As a new financial year approaches, employers may be taking this opportunity to review their employees’ pay.
Many businesses will want to reward employees for their hard work over a difficult period, but some will find pay rises hard to justify in light of the financial impacts of the pandemic.
When setting the national living and minimum wage rates for 2024, the Low Pay Commission focussed on the need to support lower-paid workers.
A key change is the lowering of the threshold for the NLW to 21 (it is currently only payable from the age of 23). From 1 April 2024 there will be:
a 9.8% increase to the NLW for those aged 21 and over (from £10.42 to £11.44 per hour)
a 14.8% increase for those aged 18-20 (from £7.49 to £8.60 per hour)
a 21.2% increase for those aged 16-17 and apprentices (from £5.28 to £6.40 per hour).
Alongside legal minimums, employers will be keen to ensure that remuneration enables them to attract and retain the right talent. In doing so, they will want to consider rates that competitors’ pay, the buoyancy of the jobs market, as well as regional differences, the level of demand for the skills employees have, and any changes in their roles over the past year.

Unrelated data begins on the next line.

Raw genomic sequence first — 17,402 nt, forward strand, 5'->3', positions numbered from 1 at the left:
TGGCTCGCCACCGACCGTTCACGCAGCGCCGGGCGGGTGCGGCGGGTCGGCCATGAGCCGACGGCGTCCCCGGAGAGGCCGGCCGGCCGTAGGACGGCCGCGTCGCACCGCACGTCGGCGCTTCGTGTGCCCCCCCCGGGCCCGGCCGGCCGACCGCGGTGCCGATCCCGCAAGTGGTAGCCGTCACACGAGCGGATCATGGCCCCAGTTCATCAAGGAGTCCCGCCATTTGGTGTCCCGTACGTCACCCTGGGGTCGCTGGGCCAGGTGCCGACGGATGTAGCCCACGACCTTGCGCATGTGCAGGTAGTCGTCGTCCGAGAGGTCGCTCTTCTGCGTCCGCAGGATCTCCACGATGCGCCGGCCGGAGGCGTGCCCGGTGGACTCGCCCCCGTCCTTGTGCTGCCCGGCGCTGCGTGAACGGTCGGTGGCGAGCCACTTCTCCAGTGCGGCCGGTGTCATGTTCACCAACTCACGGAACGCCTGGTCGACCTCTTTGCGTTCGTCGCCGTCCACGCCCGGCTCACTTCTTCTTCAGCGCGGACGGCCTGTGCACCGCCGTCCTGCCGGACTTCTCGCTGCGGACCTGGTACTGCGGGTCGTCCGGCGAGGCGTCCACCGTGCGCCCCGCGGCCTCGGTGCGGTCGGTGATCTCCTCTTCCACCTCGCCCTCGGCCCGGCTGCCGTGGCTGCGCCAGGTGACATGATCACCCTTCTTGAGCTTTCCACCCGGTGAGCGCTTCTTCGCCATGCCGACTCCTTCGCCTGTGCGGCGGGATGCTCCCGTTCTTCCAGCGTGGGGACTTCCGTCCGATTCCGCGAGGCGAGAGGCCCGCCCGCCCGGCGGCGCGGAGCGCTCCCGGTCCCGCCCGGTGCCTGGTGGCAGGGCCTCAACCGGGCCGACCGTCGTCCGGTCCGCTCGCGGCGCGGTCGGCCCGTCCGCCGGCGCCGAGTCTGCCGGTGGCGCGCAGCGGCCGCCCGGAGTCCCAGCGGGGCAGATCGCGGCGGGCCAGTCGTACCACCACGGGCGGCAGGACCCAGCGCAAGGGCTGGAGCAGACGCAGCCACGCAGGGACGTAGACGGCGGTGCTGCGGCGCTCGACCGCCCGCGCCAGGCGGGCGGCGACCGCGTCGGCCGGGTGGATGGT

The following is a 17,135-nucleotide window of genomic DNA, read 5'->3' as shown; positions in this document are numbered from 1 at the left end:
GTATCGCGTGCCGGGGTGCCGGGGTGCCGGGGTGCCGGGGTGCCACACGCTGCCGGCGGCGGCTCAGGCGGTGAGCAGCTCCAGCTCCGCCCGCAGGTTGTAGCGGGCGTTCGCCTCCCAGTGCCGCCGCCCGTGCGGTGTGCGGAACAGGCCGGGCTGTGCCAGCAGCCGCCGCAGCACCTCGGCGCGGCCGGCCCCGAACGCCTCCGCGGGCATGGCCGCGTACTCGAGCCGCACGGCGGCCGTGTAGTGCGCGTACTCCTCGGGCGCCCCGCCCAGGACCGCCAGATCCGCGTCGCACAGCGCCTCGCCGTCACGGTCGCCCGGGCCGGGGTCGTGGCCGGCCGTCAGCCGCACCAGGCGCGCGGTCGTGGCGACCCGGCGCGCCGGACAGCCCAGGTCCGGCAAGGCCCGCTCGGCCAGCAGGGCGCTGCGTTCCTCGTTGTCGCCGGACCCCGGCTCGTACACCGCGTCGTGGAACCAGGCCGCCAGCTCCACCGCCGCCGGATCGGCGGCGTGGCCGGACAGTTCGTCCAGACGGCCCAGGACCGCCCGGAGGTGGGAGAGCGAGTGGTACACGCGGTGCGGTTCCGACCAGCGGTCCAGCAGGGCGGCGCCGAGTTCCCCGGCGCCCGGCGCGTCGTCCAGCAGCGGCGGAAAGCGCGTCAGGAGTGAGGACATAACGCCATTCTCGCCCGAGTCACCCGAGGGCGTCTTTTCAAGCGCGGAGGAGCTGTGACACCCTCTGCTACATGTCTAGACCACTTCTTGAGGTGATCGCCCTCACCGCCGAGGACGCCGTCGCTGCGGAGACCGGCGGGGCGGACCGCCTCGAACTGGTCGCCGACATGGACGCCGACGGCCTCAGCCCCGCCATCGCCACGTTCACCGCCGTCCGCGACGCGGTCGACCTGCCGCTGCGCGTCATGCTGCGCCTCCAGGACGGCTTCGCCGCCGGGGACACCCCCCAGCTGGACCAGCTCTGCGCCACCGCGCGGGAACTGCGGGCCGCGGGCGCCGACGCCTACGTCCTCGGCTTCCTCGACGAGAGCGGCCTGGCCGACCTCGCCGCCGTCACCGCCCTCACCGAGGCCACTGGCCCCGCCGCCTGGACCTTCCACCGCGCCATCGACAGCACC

Pay schemes and benefits
It’s also important to consider the way you structure your pay schemes as a whole – whether your employees are paid by the hour, on an annual salary, or by commission, for example – and consider whether it’s consistent across your team.
If your team has grown recently, or working practices and roles have changed, you might need to rethink the way your employees are paid. In any case, you should always agree changes with each employee, and seek professional advice to make sure you’re acting within employment law.
You could also consider providing employee benefits to give staff an additional incentive. Depending on what you offer, these may be tax deductible.
2024/25 Payroll Considerations
National Insurance contributions
The primary rate for class 1 National Insurance (NI) contributions will reduce from 12% to 10% from 6th January 2024.
From 6 April 2024, the thresholds for repaying student loans will increase to £24,990 for those on plan one, and is frozen at £27,295 for plan two.
If an employee’s pay exceeds the threshold for their student loan plan, employers will need to make the correct deductions from their pay and report this to HMRC.